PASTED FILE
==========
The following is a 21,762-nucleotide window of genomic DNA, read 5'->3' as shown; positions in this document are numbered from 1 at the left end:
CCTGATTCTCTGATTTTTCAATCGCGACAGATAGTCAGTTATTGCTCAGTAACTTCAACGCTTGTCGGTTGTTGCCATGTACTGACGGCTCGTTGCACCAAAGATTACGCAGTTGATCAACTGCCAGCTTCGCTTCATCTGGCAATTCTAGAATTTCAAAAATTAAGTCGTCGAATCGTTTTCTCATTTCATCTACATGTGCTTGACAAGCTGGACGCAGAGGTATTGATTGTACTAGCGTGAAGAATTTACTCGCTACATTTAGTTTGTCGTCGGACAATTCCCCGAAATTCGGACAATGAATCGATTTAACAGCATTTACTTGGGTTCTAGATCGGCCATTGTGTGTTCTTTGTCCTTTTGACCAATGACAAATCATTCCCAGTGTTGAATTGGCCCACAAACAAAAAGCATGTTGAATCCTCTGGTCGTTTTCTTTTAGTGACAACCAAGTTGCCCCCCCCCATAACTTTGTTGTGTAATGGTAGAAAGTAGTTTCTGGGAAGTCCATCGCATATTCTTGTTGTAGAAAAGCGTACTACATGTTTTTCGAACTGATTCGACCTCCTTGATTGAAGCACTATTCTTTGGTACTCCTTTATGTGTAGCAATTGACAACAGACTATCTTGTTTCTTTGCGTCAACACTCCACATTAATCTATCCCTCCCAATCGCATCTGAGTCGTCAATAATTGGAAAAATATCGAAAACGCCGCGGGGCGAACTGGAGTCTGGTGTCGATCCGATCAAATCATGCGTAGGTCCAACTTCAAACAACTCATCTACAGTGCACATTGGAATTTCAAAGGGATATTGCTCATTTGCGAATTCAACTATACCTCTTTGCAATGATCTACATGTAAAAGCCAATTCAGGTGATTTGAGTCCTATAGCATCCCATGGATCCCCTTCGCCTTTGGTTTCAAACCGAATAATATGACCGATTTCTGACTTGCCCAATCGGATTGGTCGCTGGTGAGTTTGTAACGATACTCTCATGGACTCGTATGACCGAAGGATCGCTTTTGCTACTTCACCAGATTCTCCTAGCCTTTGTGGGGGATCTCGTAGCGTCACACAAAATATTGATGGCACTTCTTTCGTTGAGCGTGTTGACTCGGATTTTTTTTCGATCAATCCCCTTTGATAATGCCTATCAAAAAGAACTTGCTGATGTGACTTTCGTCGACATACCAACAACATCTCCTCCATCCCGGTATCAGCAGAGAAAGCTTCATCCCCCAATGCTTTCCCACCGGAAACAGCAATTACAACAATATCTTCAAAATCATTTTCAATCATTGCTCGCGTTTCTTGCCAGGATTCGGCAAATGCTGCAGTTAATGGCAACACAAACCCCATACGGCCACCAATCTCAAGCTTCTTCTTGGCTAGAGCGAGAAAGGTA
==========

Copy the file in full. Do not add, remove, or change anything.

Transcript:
The following is a 21,762-nucleotide window of genomic DNA, read 5'->3' as shown; positions in this document are numbered from 1 at the left end:
CCTGATTCTCTGATTTTTCAATCGCGACAGATAGTCAGTTATTGCTCAGTAACTTCAACGCTTGTCGGTTGTTGCCATGTACTGACGGCTCGTTGCACCAAAGATTACGCAGTTGATCAACTGCCAGCTTCGCTTCATCTGGCAATTCTAGAATTTCAAAAATTAAGTCGTCGAATCGTTTTCTCATTTCATCTACATGTGCTTGACAAGCTGGACGCAGAGGTATTGATTGTACTAGCGTGAAGAATTTACTCGCTACATTTAGTTTGTCGTCGGACAATTCCCCGAAATTCGGACAATGAATCGATTTAACAGCATTTACTTGGGTTCTAGATCGGCCATTGTGTGTTCTTTGTCCTTTTGACCAATGACAAATCATTCCCAGTGTTGAATTGGCCCACAAACAAAAAGCATGTTGAATCCTCTGGTCGTTTTCTTTTAGTGACAACCAAGTTGCCCCCCCCCATAACTTTGTTGTGTAATGGTAGAAAGTAGTTTCTGGGAAGTCCATCGCATATTCTTGTTGTAGAAAAGCGTACTACATGTTTTTCGAACTGATTCGACCTCCTTGATTGAAGCACTATTCTTTGGTACTCCTTTATGTGTAGCAATTGACAACAGACTATCTTGTTTCTTTGCGTCAACACTCCACATTAATCTATCCCTCCCAATCGCATCTGAGTCGTCAATAATTGGAAAAATATCGAAAACGCCGCGGGGCGAACTGGAGTCTGGTGTCGATCCGATCAAATCATGCGTAGGTCCAACTTCAAACAACTCATCTACAGTGCACATTGGAATTTCAAAGGGATATTGCTCATTTGCGAATTCAACTATACCTCTTTGCAATGATCTACATGTAAAAGCCAATTCAGGTGATTTGAGTCCTATAGCATCCCATGGATCCCCTTCGCCTTTGGTTTCAAACCGAATAATATGACCGATTTCTGACTTGCCCAATCGGATTGGTCGCTGGTGAGTTTGTAACGATACTCTCATGGACTCGTATGACCGAAGGATCGCTTTTGCTACTTCACCAGATTCTCCTAGCCTTTGTGGGGGATCTCGTAGCGTCACACAAAATATTGATGGCACTTCTTTCGTTGAGCGTGTTGACTCGGATTTTTTTTCGATCAATCCCCTTTGATAATGCCTATCAAAAAGAACTTGCTGATGTGACTTTCGTCGACATACCAACAACATCTCCTCCATCCCGGTATCAGCAGAGAAAGCTTCATCCCCCAATGCTTTCCCACCGGAAACAGCAATTACAACAATATCTTCAAAATCATTTTCAATCATTGCTCGCGTTTCTTGCCAGGATTCGGCAAATGCTGCAGTTAATGGCAACACAAACCCCATACGGCCACCAATCTCAAGCTTCTTCTTGGCTAGAGCGAGAAAGGTA